Nair, Jayakrishnan U. (2012) Scheduling for heavy-tailed and light-tailed workloads in queueing systems. Dissertation (Ph.D.), California Institute of Technology. http://resolver.caltech.edu/CaltechTHESIS:06012012-134536732
In much of classical queueing theory, workloads are assumed to be light-tailed, with job sizes being described using exponential or phase type distributions. However, over the past two decades, studies have shown that several real-world workloads exhibit heavy-tailed characteristics. As a result, there has been a strong interest in studying queues with heavy-tailed workloads. So at this stage, there is a large body of literature on queues with light-tailed workloads, and a large body of literature on queues with heavy-tailed workloads. However, heavy-tailed workloads and light-tailed workloads differ considerably in their behavior, and these two types of workloads are rarely studied jointly.
In this thesis, we design scheduling policies for queueing systems, considering both heavy-tailed as well as light-tailed workloads. The motivation for this line of work is twofold. First, since real world workloads can be heavy-tailed or light-tailed, it is desirable to design schedulers that are robust in their performance to distributional assumptions on the workload. Second, there might be scenarios where a heavy-tailed and a light-tailed workload interact in a queueing system. In such cases, it is desirable to design schedulers that guarantee fairness in resource allocation for both workload types.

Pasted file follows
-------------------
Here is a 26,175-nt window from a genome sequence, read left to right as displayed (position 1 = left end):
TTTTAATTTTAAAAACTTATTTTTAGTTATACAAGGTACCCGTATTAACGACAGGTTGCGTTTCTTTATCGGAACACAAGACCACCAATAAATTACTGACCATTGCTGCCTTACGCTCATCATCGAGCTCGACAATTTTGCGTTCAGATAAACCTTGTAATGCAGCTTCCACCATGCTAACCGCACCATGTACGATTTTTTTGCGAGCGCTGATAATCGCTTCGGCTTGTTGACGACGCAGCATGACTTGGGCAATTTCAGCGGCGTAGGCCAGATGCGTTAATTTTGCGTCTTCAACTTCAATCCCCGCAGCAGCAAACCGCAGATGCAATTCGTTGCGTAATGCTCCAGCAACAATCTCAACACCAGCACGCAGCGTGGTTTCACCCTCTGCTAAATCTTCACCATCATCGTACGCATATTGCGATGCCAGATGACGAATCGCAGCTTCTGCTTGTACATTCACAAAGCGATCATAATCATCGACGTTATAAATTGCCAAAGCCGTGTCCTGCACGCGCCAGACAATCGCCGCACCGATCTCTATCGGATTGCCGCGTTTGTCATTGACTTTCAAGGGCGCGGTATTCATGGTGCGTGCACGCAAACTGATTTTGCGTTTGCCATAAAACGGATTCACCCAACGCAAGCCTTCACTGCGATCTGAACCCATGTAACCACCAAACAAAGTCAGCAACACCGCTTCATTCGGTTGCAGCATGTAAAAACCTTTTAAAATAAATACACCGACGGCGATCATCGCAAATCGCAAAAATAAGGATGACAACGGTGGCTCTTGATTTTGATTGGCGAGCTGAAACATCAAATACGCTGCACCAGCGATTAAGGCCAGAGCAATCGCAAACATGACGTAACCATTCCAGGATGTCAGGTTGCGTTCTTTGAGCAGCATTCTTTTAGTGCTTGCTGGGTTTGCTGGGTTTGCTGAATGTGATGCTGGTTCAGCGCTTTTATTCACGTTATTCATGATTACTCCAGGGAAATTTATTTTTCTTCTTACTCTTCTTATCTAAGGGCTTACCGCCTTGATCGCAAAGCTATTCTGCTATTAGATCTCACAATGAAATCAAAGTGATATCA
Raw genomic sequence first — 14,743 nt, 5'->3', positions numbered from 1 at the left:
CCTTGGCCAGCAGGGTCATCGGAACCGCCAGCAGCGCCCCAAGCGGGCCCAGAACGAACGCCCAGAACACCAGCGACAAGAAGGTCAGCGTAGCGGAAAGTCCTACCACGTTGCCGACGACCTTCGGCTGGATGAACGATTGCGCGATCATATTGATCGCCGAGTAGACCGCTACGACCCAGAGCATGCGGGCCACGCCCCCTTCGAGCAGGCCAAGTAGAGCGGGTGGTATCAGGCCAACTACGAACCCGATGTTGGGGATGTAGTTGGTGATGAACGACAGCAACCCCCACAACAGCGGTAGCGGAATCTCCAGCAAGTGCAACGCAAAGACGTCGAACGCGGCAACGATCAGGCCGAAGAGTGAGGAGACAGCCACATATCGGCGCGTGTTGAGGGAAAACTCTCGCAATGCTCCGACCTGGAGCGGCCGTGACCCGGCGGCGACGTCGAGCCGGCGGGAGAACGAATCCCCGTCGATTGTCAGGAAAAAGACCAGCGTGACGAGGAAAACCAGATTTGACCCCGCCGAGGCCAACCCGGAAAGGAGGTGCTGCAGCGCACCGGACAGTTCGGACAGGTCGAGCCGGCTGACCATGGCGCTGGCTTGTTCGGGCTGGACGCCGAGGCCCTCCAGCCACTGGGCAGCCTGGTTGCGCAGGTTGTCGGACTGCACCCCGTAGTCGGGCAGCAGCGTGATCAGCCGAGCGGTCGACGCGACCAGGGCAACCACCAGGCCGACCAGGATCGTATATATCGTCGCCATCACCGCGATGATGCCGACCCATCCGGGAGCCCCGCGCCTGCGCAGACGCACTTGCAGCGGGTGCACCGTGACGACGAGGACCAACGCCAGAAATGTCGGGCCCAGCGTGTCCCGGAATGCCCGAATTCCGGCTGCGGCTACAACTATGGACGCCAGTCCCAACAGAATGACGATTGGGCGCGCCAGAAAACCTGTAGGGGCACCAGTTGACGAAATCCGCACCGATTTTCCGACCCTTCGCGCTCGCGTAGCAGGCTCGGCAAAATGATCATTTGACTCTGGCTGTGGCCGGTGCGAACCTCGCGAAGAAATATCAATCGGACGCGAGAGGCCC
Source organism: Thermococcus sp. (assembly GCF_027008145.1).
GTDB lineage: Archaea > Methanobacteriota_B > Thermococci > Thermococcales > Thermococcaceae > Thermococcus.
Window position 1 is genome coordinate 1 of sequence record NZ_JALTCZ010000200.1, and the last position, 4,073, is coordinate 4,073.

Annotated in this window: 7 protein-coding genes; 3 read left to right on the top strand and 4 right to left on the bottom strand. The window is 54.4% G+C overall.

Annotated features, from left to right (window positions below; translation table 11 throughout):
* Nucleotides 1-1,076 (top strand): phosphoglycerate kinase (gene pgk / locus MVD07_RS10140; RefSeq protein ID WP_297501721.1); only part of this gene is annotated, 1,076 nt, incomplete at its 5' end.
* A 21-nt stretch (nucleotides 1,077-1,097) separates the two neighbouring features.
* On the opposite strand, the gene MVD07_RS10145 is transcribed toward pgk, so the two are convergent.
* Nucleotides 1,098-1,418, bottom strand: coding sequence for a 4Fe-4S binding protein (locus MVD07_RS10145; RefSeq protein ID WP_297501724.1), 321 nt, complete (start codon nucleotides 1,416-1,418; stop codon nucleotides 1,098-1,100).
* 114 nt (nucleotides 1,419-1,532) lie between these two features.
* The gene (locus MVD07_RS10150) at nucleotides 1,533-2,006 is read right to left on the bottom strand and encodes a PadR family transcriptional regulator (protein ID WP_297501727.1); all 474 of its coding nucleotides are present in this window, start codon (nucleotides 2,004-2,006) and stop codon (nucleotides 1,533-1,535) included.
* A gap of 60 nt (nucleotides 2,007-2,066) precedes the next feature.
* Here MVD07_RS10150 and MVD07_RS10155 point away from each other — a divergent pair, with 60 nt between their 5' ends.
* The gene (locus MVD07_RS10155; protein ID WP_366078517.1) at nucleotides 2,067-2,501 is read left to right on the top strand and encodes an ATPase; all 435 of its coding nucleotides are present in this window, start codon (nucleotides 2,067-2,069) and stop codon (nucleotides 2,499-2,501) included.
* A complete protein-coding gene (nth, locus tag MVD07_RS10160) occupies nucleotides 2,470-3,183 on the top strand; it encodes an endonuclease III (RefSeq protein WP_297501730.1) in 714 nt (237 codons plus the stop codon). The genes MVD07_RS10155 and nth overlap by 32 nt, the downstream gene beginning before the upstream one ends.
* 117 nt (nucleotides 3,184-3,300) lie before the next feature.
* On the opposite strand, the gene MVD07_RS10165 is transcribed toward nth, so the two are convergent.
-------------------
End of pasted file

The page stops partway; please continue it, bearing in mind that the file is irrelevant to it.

In this thesis, we study three models involving the design of scheduling disciplines for both heavy-tailed as well as light-tailed workloads. In Chapters 3 and 4, we design schedulers that guarantee robust performance across heavy-tailed and light-tailed workloads. In Chapter 5, we consider a setting in which a heavy-tailed and a light-tailed workload complete for service. In this setting, we design scheduling policies that guarantee good response time tail performance for both workloads, while also maintaining throughput optimality.
|Item Type:||Thesis (Dissertation (Ph.D.))|
|Subject Keywords:||queueing; scheduling; heavy tails; light tails; robustness; response time tail|
|Degree Grantor:||California Institute of Technology|
|Division:||Engineering and Applied Science|
|Major Option:||Electrical Engineering|
|Thesis Availability:||Public (worldwide access)|
|Defense Date:||1 May 2012|
|Non-Caltech Author Email:||jayakrishnan.u (AT) gmail.com|
|Default Usage Policy:||No commercial reproduction, distribution, display or performance rights in this work are provided.|
|Deposited By:||Jayakrishnan Nair|
|Deposited On:||01 Jun 2012 22:26|
|Last Modified:||26 Dec 2012 04:44|
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